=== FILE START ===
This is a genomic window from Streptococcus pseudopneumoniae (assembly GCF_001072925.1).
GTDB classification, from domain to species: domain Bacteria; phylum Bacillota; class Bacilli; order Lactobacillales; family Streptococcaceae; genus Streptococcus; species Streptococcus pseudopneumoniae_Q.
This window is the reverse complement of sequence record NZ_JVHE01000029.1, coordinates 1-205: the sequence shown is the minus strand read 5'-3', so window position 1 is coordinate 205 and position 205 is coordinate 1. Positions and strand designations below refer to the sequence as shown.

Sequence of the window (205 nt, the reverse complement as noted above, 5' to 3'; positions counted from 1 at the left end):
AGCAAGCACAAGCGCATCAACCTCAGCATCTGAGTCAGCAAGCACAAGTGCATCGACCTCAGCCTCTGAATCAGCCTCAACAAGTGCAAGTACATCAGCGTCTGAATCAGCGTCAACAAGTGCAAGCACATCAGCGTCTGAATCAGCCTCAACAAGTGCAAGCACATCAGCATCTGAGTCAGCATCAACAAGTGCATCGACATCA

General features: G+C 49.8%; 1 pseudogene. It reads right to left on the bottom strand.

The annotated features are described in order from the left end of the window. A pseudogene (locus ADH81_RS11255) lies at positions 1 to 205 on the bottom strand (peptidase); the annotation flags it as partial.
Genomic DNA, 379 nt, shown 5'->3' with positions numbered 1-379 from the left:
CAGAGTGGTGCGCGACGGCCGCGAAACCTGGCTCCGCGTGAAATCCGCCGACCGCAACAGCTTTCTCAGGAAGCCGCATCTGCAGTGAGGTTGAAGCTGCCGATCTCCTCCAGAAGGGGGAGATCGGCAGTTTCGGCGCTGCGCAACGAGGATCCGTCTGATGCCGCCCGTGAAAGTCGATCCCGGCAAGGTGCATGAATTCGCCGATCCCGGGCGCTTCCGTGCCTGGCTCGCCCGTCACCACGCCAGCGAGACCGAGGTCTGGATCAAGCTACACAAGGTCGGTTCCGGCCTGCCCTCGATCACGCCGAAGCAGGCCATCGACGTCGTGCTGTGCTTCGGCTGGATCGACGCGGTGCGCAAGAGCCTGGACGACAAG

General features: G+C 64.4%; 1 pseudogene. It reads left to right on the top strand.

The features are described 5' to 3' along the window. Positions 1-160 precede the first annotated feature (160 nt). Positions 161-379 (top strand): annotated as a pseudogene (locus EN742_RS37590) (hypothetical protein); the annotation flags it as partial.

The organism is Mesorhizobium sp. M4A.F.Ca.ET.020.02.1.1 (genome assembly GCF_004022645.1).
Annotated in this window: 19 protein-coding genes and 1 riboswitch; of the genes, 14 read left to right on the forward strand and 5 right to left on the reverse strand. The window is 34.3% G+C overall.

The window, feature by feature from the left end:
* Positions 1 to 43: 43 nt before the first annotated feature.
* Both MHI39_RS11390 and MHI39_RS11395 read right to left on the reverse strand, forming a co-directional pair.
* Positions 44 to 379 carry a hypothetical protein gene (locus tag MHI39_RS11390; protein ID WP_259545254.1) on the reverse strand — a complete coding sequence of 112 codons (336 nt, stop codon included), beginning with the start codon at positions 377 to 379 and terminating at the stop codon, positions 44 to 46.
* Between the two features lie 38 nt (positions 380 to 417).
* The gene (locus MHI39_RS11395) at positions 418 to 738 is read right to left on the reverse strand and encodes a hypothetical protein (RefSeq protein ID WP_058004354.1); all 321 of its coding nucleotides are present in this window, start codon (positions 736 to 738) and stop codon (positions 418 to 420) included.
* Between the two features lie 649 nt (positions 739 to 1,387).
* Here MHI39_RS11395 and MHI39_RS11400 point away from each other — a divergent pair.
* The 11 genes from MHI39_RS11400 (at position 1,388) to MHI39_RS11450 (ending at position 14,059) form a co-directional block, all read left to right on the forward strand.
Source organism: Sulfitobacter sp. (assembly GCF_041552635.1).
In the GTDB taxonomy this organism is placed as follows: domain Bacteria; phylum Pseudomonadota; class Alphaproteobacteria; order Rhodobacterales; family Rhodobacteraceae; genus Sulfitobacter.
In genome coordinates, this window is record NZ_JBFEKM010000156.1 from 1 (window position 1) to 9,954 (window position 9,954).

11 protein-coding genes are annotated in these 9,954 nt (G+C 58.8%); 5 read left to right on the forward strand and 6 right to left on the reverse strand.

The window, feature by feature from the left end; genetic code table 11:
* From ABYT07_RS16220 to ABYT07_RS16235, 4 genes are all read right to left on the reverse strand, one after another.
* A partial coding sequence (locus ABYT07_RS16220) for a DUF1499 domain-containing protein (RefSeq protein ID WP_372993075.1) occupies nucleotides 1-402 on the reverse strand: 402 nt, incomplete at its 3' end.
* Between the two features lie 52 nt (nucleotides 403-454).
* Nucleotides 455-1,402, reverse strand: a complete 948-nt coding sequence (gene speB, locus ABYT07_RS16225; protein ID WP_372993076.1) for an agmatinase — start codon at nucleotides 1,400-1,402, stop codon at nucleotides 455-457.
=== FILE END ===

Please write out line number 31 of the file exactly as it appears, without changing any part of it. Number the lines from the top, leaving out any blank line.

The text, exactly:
* Nucleotides 455-1,402, reverse strand: a complete 948-nt coding sequence (gene speB, locus ABYT07_RS16225; protein ID WP_372993076.1) for an agmatinase — start codon at nucleotides 1,400-1,402, stop codon at nucleotides 455-457.